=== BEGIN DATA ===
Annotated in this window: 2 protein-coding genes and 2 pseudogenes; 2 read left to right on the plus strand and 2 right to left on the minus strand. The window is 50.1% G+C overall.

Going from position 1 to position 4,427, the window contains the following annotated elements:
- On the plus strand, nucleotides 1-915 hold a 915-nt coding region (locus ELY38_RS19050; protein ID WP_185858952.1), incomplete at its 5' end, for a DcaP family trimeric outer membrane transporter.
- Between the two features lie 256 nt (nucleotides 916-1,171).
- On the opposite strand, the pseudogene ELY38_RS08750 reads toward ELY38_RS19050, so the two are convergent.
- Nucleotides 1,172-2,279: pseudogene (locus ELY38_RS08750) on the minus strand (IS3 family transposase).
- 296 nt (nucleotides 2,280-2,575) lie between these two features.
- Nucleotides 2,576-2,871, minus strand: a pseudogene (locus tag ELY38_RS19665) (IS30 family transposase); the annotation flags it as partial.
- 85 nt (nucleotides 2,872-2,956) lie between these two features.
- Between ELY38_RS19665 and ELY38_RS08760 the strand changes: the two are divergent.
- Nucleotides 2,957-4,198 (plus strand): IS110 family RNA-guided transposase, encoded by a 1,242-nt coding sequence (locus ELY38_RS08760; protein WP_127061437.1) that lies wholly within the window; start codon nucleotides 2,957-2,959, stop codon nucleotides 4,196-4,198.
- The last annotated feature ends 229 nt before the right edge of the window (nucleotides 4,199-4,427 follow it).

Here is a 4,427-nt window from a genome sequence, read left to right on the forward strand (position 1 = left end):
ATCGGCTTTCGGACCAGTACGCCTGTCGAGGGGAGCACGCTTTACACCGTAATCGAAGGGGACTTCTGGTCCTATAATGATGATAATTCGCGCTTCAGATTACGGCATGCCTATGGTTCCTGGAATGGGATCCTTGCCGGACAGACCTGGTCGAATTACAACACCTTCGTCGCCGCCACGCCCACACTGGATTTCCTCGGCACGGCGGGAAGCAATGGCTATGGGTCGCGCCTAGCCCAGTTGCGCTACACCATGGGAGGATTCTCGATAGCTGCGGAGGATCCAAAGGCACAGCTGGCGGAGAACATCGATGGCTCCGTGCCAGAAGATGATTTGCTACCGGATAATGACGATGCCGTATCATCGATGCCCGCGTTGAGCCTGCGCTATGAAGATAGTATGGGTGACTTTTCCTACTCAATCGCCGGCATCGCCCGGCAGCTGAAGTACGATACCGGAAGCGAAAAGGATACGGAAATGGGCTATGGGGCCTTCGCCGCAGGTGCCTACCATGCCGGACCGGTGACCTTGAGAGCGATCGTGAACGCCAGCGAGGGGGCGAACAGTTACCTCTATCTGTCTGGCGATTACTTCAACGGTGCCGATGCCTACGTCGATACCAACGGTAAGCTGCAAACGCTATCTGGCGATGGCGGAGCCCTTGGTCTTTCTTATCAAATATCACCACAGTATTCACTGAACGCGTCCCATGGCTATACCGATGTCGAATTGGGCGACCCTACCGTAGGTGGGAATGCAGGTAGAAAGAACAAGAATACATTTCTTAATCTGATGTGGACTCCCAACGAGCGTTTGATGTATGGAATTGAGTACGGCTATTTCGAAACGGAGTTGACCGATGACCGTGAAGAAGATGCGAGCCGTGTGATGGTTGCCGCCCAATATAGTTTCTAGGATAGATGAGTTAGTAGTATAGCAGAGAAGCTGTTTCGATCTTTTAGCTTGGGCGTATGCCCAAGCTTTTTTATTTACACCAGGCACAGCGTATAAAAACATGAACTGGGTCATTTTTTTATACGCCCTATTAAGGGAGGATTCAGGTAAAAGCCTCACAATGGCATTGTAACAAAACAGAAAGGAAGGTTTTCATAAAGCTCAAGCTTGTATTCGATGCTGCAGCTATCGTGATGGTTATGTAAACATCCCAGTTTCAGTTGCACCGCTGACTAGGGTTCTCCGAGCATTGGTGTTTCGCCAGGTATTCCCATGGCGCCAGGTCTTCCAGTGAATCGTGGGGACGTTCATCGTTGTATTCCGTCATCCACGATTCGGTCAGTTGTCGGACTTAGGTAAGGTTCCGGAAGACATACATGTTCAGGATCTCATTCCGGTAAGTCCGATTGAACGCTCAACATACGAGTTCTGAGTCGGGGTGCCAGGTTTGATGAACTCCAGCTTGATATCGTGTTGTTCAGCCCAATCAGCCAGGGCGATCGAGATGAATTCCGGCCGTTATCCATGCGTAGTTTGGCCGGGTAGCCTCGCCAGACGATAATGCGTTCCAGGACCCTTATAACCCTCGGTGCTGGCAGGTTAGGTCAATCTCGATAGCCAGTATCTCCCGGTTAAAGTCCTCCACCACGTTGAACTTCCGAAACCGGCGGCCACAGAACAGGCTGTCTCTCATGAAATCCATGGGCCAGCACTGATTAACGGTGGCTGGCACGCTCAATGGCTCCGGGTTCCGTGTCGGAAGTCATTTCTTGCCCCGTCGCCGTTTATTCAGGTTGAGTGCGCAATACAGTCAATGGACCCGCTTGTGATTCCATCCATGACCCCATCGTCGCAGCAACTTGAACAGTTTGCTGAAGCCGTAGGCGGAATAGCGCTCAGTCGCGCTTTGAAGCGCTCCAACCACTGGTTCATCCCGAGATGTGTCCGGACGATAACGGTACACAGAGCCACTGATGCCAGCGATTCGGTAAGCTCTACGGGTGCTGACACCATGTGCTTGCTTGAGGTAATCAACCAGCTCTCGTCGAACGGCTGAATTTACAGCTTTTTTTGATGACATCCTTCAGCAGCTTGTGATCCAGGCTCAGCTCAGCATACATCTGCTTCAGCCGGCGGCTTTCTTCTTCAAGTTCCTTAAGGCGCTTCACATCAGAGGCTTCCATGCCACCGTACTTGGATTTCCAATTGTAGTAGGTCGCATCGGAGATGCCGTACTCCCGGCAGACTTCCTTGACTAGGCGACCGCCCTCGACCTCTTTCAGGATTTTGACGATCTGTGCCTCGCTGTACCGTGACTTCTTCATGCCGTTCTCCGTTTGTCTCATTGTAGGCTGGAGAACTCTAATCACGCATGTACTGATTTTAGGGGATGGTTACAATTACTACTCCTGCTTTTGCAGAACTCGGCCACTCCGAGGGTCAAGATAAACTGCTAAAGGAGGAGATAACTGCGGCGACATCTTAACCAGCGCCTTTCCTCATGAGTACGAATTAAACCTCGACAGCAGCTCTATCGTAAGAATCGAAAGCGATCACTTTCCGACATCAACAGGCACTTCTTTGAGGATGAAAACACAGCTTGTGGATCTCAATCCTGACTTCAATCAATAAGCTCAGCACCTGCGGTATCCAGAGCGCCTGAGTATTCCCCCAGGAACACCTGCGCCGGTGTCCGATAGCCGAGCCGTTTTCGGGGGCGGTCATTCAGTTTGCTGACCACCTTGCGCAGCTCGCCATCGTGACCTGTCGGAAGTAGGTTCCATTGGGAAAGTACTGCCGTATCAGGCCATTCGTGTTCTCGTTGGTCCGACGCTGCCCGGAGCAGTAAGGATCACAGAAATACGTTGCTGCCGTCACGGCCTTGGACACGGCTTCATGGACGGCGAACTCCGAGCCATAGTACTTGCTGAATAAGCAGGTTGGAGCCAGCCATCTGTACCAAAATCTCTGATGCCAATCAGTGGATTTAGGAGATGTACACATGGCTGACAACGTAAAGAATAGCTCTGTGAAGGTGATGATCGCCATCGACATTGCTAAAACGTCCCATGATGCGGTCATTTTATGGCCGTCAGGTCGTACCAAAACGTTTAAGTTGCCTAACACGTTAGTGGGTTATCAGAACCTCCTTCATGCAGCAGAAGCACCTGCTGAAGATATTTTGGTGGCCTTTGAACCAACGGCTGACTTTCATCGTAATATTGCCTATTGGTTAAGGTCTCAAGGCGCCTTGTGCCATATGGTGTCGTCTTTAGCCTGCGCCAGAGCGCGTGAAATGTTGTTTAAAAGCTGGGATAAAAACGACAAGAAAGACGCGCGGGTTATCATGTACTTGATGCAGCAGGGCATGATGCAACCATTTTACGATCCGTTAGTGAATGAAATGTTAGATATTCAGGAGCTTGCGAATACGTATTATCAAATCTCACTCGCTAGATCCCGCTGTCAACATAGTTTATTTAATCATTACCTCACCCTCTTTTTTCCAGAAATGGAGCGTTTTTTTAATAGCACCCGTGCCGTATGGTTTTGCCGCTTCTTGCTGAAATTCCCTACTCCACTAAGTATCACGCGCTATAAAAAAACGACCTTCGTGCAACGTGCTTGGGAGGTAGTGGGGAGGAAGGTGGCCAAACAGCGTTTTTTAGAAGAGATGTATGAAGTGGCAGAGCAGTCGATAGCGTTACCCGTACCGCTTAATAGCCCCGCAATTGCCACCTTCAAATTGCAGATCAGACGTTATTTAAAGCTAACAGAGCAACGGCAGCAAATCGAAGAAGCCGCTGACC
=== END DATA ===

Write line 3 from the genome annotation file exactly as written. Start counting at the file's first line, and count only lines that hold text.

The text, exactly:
- On the plus strand, nucleotides 1-915 hold a 915-nt coding region (locus ELY38_RS19050; protein ID WP_185858952.1), incomplete at its 5' end, for a DcaP family trimeric outer membrane transporter.